I was working on a computer for a lady that I’ve been helping out since my HiWired days. I mentioned my week with Robert Stacy and the City Counsel stuff and she asked about the blog.
We had only met in person once but I had a feel for her politics. She had called for help on election day but I just didn’t have the time, but I took advantage of the call to ask. If she had voted, who she had voted for etc.
Yesterday the subject came up again and I gave her the blog site and warned her what my philosophy and beliefs are and elaborated on the same. It appears we are as diametrically opposed as two people can be when it comes to politics.
It doesn’t matter of course. She is a friend and will of course remain so, I have plenty (well most) of my friends think differently than me. I don’t base friendships on politics, that’s how you Balkanize a country.
It really comes down to a matter of perspective, how one thinks of certain things, it is that different perspective that struck me in this letter to Jay Nordlinger in his Impromptus column:
In his State of the Union address, President Obama, as you may remember, proposed a particular break for graduates entering “public service.” Since then, I have written a fair amount about what constitutes public service: For me — and you too, I bet — opening a good store is a public service. So is inventing something useful. Or employing people. Etc.
Anyway, I’ve received much, much mail on this subject, and I thought I would publish just one letter:
A couple of years ago my son’s friend graduated from Rutgers Law School. He had arranged to enter the Army, as a lawyer-officer in the Judge Advocate General’s department. I pointed out to him that the State of New Jersey had a debt-forgiveness program for law-school graduates entering into public service. He inquired, and was informed that service in the United States Army did not meet New Jersey’s definition of “public service.” Public defender? Absolutely. Lawyer for the “homeless”? Of course. Army officer? No way. Being an attorney, I offered to fight it for him (for free), but he demurred.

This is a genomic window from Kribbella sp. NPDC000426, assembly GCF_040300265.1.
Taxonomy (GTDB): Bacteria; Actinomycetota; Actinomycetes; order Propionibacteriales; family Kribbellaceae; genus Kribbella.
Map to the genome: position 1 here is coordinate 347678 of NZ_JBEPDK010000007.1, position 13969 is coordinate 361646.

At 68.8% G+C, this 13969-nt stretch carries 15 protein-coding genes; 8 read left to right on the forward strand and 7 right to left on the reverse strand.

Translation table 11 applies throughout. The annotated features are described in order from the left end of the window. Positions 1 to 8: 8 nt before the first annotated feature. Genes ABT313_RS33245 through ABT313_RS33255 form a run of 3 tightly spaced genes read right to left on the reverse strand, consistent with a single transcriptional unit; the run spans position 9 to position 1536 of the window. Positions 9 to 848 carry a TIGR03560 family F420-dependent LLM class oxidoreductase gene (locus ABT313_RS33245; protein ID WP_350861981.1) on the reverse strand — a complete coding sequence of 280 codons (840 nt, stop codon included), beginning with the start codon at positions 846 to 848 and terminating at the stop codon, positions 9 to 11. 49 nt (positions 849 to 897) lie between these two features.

Now I don’t know what my friends would say, perhaps they would agree with New Jersey decision, perhaps not, but it is all a matter of philosophy and perspective.
Oh and if you don’t read Jay Nordlinger regularly, you are missing out.
Update: Another example:
He’s explicitly scornful of the bloggers who refer to the students at the less highly ranked law schools as “TTT” or “third tier trash.” It’s interesting to me that he’s paying attention to the blogs (and, of course, I’m not one of the bloggers who would ever use that term). He also speaks of wanting to visit law schools in his circuit. He has a touching dedication to the southeastern United States.
By the way, this talk at UF consists entirely of responses to student questions, and the questions are excellent.
to find out who that is read the whole thing via Glenn.